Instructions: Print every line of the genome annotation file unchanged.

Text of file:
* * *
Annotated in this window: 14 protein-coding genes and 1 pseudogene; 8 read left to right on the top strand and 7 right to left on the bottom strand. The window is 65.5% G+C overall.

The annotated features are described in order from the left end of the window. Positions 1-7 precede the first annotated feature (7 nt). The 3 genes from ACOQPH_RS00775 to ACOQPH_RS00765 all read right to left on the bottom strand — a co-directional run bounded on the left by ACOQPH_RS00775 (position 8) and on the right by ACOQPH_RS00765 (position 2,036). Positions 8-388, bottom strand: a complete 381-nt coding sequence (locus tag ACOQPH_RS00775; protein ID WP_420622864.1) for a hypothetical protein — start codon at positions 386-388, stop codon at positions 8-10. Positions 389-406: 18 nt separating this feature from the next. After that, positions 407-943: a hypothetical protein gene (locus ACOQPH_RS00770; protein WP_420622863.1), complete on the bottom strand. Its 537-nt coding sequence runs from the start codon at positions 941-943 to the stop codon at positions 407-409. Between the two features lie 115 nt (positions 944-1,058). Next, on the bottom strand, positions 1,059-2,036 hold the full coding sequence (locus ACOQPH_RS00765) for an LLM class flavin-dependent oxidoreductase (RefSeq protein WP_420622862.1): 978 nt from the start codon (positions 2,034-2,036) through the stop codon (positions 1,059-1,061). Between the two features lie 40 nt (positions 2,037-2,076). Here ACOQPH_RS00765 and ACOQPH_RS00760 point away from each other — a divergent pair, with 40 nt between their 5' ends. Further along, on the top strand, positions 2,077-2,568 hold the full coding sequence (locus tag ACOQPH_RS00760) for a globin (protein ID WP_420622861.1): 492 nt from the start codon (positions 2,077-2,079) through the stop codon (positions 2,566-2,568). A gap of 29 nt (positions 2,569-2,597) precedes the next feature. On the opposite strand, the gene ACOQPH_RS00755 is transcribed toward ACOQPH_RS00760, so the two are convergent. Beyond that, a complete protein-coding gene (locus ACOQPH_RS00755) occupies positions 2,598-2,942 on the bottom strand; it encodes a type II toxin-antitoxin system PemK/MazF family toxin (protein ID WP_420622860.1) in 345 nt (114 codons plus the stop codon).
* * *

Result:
Annotated in this window: 14 protein-coding genes and 1 pseudogene; 8 read left to right on the top strand and 7 right to left on the bottom strand. The window is 65.5% G+C overall.

The annotated features are described in order from the left end of the window. Positions 1-7 precede the first annotated feature (7 nt). The 3 genes from ACOQPH_RS00775 to ACOQPH_RS00765 all read right to left on the bottom strand — a co-directional run bounded on the left by ACOQPH_RS00775 (position 8) and on the right by ACOQPH_RS00765 (position 2,036). Positions 8-388, bottom strand: a complete 381-nt coding sequence (locus tag ACOQPH_RS00775; protein ID WP_420622864.1) for a hypothetical protein — start codon at positions 386-388, stop codon at positions 8-10. Positions 389-406: 18 nt separating this feature from the next. After that, positions 407-943: a hypothetical protein gene (locus ACOQPH_RS00770; protein WP_420622863.1), complete on the bottom strand. Its 537-nt coding sequence runs from the start codon at positions 941-943 to the stop codon at positions 407-409. Between the two features lie 115 nt (positions 944-1,058). Next, on the bottom strand, positions 1,059-2,036 hold the full coding sequence (locus ACOQPH_RS00765) for an LLM class flavin-dependent oxidoreductase (RefSeq protein WP_420622862.1): 978 nt from the start codon (positions 2,034-2,036) through the stop codon (positions 1,059-1,061). Between the two features lie 40 nt (positions 2,037-2,076). Here ACOQPH_RS00765 and ACOQPH_RS00760 point away from each other — a divergent pair, with 40 nt between their 5' ends. Further along, on the top strand, positions 2,077-2,568 hold the full coding sequence (locus tag ACOQPH_RS00760) for a globin (protein ID WP_420622861.1): 492 nt from the start codon (positions 2,077-2,079) through the stop codon (positions 2,566-2,568). A gap of 29 nt (positions 2,569-2,597) precedes the next feature. On the opposite strand, the gene ACOQPH_RS00755 is transcribed toward ACOQPH_RS00760, so the two are convergent. Beyond that, a complete protein-coding gene (locus ACOQPH_RS00755) occupies positions 2,598-2,942 on the bottom strand; it encodes a type II toxin-antitoxin system PemK/MazF family toxin (protein ID WP_420622860.1) in 345 nt (114 codons plus the stop codon).